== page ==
These were Maha Kalaji's first words to a family friend physician the morning after she found a lump in her breast during a self-exam. A mammogram later, she was flying from her home in Amman, Jordan, to the United Kingdom, where she was raised, to consult with physicians. One of those physicians recommended The University of Texas MD Anderson Cancer Center for treatment.

With the help of two of her brothers who lived in Houston; she was at MD Anderson within a week. That was in 1993.

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"I never associated having cancer with death," Kalaji explains. "I consider myself lucky. Cancer has changed my life, it's made me more realistic and more appreciative. Every day I wake up and am grateful for so many things."

Following chemotherapy, a lumpectomy and radiation therapy for her breast cancer, MD Anderson physicians found cancer in her liver in 1999. Since then, Kalaji has alternated between hormone therapy and chemotherapy to combat the liver cancer. That is until 2009, when surgeons removed 60% of her liver in the hope that it would eliminate the cancer. It did not, and within four months the cancer had returned.

Kalaji continues to visit MD Anderson every three months for check-ups and expects to continue her alternating hormone therapy and chemotherapy for the foreseeable future.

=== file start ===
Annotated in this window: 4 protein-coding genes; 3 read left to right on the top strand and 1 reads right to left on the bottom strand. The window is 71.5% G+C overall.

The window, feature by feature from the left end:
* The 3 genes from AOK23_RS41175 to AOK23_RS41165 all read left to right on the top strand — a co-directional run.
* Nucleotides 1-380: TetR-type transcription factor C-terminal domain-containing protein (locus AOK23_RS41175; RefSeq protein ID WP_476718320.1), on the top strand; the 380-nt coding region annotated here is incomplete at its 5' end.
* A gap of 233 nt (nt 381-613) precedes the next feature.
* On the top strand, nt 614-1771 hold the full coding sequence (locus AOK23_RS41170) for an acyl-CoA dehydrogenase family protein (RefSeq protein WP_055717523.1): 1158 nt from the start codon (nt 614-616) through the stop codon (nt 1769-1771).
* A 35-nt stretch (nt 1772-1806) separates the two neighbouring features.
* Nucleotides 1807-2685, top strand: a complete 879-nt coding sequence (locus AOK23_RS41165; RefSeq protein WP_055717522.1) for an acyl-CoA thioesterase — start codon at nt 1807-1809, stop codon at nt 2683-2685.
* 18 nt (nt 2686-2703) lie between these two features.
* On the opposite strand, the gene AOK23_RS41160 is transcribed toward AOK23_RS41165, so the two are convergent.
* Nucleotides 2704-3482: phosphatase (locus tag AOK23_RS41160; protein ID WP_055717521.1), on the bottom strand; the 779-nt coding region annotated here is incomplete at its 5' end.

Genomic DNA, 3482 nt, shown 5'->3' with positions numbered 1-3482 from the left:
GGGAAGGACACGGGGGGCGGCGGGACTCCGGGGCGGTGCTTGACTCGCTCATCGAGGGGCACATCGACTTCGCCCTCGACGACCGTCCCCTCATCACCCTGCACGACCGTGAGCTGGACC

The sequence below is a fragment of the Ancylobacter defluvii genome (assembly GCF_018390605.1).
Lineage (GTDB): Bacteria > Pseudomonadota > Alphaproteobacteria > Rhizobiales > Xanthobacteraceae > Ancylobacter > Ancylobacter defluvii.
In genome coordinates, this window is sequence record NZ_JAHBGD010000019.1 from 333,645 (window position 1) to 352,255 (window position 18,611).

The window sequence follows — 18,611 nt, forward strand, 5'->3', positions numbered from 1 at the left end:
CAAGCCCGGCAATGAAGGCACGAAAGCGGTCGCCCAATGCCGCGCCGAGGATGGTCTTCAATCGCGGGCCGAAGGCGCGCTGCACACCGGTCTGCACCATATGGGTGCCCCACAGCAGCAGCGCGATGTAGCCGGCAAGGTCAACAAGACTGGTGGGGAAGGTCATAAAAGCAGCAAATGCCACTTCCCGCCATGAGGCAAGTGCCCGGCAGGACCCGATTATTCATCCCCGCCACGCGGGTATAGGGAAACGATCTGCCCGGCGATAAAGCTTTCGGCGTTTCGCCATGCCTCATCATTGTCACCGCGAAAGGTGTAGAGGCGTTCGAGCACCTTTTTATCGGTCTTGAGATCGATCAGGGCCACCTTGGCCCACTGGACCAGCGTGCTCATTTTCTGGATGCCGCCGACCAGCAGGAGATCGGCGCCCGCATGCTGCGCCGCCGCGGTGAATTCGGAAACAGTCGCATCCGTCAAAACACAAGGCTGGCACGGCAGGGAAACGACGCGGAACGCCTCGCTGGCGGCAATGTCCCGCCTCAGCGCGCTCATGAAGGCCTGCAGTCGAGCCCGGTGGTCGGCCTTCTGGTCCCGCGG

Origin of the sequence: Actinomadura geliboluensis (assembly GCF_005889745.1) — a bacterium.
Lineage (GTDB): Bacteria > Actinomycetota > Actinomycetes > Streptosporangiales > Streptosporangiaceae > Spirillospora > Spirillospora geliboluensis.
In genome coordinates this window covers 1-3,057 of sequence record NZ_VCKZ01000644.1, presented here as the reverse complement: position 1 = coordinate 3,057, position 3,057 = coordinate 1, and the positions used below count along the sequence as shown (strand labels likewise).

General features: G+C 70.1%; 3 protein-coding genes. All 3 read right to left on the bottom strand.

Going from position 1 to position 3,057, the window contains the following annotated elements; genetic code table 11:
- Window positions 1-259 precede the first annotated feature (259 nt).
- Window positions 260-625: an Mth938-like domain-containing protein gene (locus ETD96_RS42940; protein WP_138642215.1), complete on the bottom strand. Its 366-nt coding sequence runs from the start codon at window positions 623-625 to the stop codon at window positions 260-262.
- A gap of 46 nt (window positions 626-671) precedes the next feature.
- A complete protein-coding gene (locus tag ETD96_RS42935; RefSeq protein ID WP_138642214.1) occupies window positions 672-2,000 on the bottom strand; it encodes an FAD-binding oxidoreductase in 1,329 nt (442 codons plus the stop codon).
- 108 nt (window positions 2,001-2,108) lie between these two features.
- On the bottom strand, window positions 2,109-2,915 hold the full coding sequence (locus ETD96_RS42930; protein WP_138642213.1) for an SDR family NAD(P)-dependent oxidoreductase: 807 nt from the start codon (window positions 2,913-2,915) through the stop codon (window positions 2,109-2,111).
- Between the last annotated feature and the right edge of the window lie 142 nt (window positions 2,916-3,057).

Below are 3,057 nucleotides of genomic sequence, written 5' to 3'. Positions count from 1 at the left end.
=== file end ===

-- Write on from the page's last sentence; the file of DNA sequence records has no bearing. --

But cancer is only a small piece of Kalaji's story. She continues to reside in Amman, where she is the protocol officer for the United States Embassy.

Sharing her journey
In addition to her role with the embassy, Kalaji has taken on the mantle of educator, most notably through the recent release of her book, "Journey of Confrontation." Currently the book is available in Arabic, with an English version slated for release some time this summer. One of her main objectives with the book is informing patients in the Middle East about what it is like to have cancer.

"I met women who were receiving chemotherapy at King Hussein Cancer Center who did not know why they were there, because their families did not tell them," Kalaji recounts. "I think knowing what is going to happen to you ... what the side effects of chemotherapy are and how it is going to affect you, is important."

Kalaji's book is a sort of chronicle of what it's like to be a cancer patient, taking the reader step by step through procedures and stages of treatment. MD Anderson plays a role in the book and in how Kalaji approaches her cancer. As does the fact that MD Anderson and King Hussein Cancer Center in Amman, which acts as her second hospital, are sister institutions -- a result of initiatives by MD Anderson's Global Academic Programs in the Center for Global Oncology.

Working together
"It's such a wonderful thing that MD Anderson and KHCC are sister institutions. Both my doctors see eye to eye and they negotiate my treatment before it takes place." An additional partnership Kalaji highlights as important is the International Center and representatives like Eliane Sayeghe, who visited Jordan for Kalaji's book launch and has been her liaison at MD Anderson for many years.